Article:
Hello, Pacific Ocean. Set in picturesque La Jolla -- pronounced “la hoya” -- the Grande Colonial has sensational ocean views and a storied past. Just a couple of blocks from La Jolla Cove, the five-story concrete hotel is the coastal village’s oldest original hotel, built in 1913. In the 1950s, it housed movie stars such as Gregory Peck, Charlton Heston, and Groucho Marx, who were performing at the nearby La Jolla Playhouse. Guests still get the star treatment at the historic hotel, which has bright rooms and a tranquil garden and pool.
YOU SHOULD KNOW Valet parking is $30 per night, though you can often find free street parking.
Light-flooded rooms feature a serene color palette of soft blue, sea green, and cheery marigold, with transitional decor that complements the hotel’s historic setting, such as striped drapes and headboards and modern brocade bedding and accessories. The ground-floor garden rooms, which boast hardwood floors, are a perfectly pleasant option, but the upper-floor ocean-view rooms are worth the splurge -- and if you can swing a suite, even better.
Bring a nightlight. The Grande Colonial is rumored to be haunted.
Bathrooms feature period-appropriate touches like white beadboard wainscoting, pedestal sinks (or vanities), and black-and-white hex tile, as well as a shower-tub combo.
Call it classic maximalism. The hotel’s refined lobby goes for traditional European style with a contemporary sensibility, with stately Georgian arches, elaborately painted crown and ceiling moldings, patterned wallpaper, and comfortable seating in cream, midnight blue, and gold. In addition to a dreamy oil painting of La Jolla Cove, artwork hangs throughout the hotel, including a gallery wall just off the lobby.
Safety first! When the Grande Colonial was renovated in the late 1920s, it installed the first sprinkler system west of the Mississippi. The hotel’s solid concrete stairwells are still in use today. Check out one of the building’s original fire doors just off the lobby.
Guests receive a complimentary daily pass (a $25 value) to the nearby La Jolla Sports Club.
The hotel is home to Nine-Ten Restaurant and Bar, a sophisticated space serving California cuisine with an emphasis on farm-to-table ingredients. Nine-Ten’s special prix-fixe menus include pairings from the restaurant’s extensive Wine Spectator cellar. Outdoor seating features a patio and a terrace with a sliver of an ocean view.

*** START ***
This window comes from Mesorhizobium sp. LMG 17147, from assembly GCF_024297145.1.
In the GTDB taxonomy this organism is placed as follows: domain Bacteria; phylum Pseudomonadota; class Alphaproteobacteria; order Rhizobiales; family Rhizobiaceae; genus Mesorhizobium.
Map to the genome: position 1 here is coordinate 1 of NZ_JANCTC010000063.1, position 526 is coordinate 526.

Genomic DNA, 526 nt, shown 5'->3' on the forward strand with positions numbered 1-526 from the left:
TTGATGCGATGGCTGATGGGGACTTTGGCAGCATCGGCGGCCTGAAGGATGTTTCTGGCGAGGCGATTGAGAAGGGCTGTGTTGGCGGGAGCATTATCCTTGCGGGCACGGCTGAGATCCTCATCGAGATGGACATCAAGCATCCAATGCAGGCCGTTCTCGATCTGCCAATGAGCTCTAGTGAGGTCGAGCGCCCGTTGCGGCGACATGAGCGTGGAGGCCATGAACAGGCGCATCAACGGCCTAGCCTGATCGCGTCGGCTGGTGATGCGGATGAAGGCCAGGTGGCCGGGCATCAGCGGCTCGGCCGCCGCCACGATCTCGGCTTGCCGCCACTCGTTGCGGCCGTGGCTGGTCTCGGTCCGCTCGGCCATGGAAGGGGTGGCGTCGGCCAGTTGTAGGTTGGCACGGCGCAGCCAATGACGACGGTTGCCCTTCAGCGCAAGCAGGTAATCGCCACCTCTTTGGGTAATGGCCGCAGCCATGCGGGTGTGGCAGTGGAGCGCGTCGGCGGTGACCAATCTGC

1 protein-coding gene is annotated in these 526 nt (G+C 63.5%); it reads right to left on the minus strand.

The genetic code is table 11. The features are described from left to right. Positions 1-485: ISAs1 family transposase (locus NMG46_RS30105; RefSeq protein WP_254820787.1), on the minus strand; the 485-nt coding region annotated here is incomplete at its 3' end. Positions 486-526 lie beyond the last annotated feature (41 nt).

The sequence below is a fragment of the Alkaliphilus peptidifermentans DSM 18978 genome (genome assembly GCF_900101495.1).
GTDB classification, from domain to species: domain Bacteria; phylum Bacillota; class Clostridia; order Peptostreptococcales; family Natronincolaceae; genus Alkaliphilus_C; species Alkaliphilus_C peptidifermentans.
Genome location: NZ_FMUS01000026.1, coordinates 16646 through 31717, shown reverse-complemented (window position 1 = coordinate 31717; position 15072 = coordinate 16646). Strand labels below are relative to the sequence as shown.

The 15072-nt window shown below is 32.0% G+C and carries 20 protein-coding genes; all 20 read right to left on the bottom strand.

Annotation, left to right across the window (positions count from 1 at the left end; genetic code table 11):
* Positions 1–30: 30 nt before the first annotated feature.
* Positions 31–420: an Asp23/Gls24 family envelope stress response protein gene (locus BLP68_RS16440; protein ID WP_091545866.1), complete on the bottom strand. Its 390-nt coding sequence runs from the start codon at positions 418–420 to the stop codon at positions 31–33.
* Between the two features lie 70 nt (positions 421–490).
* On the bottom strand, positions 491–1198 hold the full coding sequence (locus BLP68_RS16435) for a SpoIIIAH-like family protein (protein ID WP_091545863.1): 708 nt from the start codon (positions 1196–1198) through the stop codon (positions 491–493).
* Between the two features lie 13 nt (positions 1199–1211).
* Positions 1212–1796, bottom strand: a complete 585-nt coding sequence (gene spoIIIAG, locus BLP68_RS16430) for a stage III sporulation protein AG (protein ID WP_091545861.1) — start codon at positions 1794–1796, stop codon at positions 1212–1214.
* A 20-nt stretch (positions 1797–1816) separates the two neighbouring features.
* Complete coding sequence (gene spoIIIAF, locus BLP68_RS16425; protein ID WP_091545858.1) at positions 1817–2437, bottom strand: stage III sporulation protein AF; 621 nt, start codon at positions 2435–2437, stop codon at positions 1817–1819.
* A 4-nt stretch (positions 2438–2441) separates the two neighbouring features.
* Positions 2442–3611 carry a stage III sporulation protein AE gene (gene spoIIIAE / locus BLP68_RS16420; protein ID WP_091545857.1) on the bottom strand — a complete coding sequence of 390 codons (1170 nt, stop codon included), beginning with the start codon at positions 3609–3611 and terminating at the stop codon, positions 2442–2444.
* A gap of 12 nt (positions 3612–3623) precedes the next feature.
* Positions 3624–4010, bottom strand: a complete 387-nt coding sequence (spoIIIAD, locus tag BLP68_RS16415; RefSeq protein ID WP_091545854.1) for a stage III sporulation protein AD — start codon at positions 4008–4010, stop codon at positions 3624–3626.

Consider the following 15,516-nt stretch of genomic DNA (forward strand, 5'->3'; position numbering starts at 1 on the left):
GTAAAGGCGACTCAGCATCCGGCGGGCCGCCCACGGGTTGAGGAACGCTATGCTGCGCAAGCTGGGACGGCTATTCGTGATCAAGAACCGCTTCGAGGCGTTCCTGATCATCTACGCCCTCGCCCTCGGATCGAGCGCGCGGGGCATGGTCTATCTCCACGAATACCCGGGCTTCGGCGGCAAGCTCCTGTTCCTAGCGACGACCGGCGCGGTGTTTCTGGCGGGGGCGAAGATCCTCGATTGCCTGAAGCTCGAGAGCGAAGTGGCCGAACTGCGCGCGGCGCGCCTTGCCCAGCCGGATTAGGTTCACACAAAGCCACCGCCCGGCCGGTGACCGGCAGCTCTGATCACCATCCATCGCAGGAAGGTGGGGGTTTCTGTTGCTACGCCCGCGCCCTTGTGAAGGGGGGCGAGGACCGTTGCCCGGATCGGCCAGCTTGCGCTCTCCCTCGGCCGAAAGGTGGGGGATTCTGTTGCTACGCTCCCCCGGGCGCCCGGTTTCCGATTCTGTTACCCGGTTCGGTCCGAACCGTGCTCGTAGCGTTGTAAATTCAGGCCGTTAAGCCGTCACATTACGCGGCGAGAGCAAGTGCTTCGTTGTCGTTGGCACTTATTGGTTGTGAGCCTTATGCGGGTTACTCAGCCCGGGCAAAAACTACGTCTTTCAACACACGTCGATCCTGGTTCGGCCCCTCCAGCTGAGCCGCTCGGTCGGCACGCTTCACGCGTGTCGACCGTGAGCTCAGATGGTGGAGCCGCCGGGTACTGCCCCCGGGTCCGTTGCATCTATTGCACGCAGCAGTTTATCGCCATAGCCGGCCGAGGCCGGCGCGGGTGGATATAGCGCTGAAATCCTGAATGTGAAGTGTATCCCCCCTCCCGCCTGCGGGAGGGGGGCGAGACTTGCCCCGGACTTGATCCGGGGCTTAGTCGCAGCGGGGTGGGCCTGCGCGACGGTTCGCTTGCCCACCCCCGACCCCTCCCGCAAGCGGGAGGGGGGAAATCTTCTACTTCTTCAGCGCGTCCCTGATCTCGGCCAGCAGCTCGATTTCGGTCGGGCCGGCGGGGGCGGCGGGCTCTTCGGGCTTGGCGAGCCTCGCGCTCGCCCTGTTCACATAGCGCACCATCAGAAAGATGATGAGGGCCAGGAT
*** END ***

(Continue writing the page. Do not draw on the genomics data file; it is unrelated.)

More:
From La Jolla Village, it’s a couple of miles to Interstate 5 (known to locals as “The 5”), the main north-south freeway in San Diego. Torrey Pines Road connects La Jolla Village to I-5 via a parkway; traffic usually moves along at a good clip but can get really backed up during rush hour. Southbound I-5 goes to the Downtown core while northbound follows the coast. Other highways and roads connect east and west. Torrey Pines Road also continues on to UCSD toward the Torrey Pines Natural State Reserve and Del Mar. The road becomes Camino del Mar and after Del Mar turns into Pacific Coast Highway 101.
For a delicious breakfast, the Cottage La Jolla (4-minute walk) is a charmer of a spot that’s a favorite of locals -- always a good sign. The cozy eatery, which features an intimate dining room and a spacious patio with tables and umbrellas, serves dishes like lemon ricotta pancakes, wild mushroom omelets, and salmon hash bowls. Expect to wait in line on weekends. The Cottage also serves lunch and dinner. At El Pescador Fish Market (12-minute walk), the booths and family-style seating fill up fast. The casual and hugely popular seafood eatery, opened by a 19-year-old surfer in 1974, serves clam chowder, cioppino, seafood sandwiches, and char-grilled and sauteed seafood dishes. For a more sophisticated take on seafood, Herringbone La Jolla (5-minute walk) serves inventive dishes in a converted 1930s warehouse with sexy, bohemian decor, including an indoor dining garden with a half-dozen hundred-year-old olive trees.
La Jolla doesn’t have much of a nightlife scene, but there are a few worthy options. Locals and tourists alike hang out at The Spot (5-minute walk), a casual tavern with a fireplace that serves pub grub and drinks. It opened in 1915, making it the longest continuously running restaurant in La Jolla It’s a solid option for a happy hour drink or a late-night bite. George’s at the Cove has good (though overpriced) food, but really, it’s all about the epic ocean views, especially from the terrace. Level2 (5-minute walk), the restaurant’s cocktail bar, has a stylish California modern design and excellent craft cocktails -- the bar even published a concept cocktail menu and book. Hit it up during happy hour for your best shot for nabbing ocean-view seats -- happy hour runs weekdays from 3:30 to 6:30 pm and Friday and Saturday nights from 9 pm to midnight.
WHY WE LIKE IT
A couple of blocks from one of the most scenic stretches of coastline in the country -- so close you can taste the salty air -- the Grande Colonial offers comfort, convenience, and ocean views to write home about. Bright rooms, attractive decor, and a heated outdoor pool are also perks.